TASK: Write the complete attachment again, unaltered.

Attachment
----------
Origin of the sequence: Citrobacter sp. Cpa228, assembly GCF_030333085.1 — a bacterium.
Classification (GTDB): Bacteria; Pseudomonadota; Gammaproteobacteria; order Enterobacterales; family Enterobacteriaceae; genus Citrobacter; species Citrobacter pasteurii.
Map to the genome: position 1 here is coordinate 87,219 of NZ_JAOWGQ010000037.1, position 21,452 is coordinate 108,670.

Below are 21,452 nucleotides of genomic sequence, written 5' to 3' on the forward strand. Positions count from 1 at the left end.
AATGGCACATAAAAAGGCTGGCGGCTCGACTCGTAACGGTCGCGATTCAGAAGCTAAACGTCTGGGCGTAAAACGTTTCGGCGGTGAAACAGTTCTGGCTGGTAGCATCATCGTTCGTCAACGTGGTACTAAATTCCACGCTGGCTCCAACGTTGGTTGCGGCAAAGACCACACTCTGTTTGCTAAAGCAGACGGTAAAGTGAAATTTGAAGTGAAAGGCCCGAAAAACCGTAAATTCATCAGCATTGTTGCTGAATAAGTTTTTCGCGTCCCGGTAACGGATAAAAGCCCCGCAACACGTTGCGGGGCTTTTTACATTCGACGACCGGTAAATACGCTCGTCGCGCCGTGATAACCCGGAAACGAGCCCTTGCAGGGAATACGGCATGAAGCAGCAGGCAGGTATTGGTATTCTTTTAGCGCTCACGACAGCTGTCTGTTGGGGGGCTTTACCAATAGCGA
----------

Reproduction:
Origin of the sequence: Citrobacter sp. Cpa228, assembly GCF_030333085.1 — a bacterium.
Classification (GTDB): Bacteria; Pseudomonadota; Gammaproteobacteria; order Enterobacterales; family Enterobacteriaceae; genus Citrobacter; species Citrobacter pasteurii.
Map to the genome: position 1 here is coordinate 87,219 of NZ_JAOWGQ010000037.1, position 21,452 is coordinate 108,670.

Below are 21,452 nucleotides of genomic sequence, written 5' to 3' on the forward strand. Positions count from 1 at the left end.
AATGGCACATAAAAAGGCTGGCGGCTCGACTCGTAACGGTCGCGATTCAGAAGCTAAACGTCTGGGCGTAAAACGTTTCGGCGGTGAAACAGTTCTGGCTGGTAGCATCATCGTTCGTCAACGTGGTACTAAATTCCACGCTGGCTCCAACGTTGGTTGCGGCAAAGACCACACTCTGTTTGCTAAAGCAGACGGTAAAGTGAAATTTGAAGTGAAAGGCCCGAAAAACCGTAAATTCATCAGCATTGTTGCTGAATAAGTTTTTCGCGTCCCGGTAACGGATAAAAGCCCCGCAACACGTTGCGGGGCTTTTTACATTCGACGACCGGTAAATACGCTCGTCGCGCCGTGATAACCCGGAAACGAGCCCTTGCAGGGAATACGGCATGAAGCAGCAGGCAGGTATTGGTATTCTTTTAGCGCTCACGACAGCTGTCTGTTGGGGGGCTTTACCAATAGCGA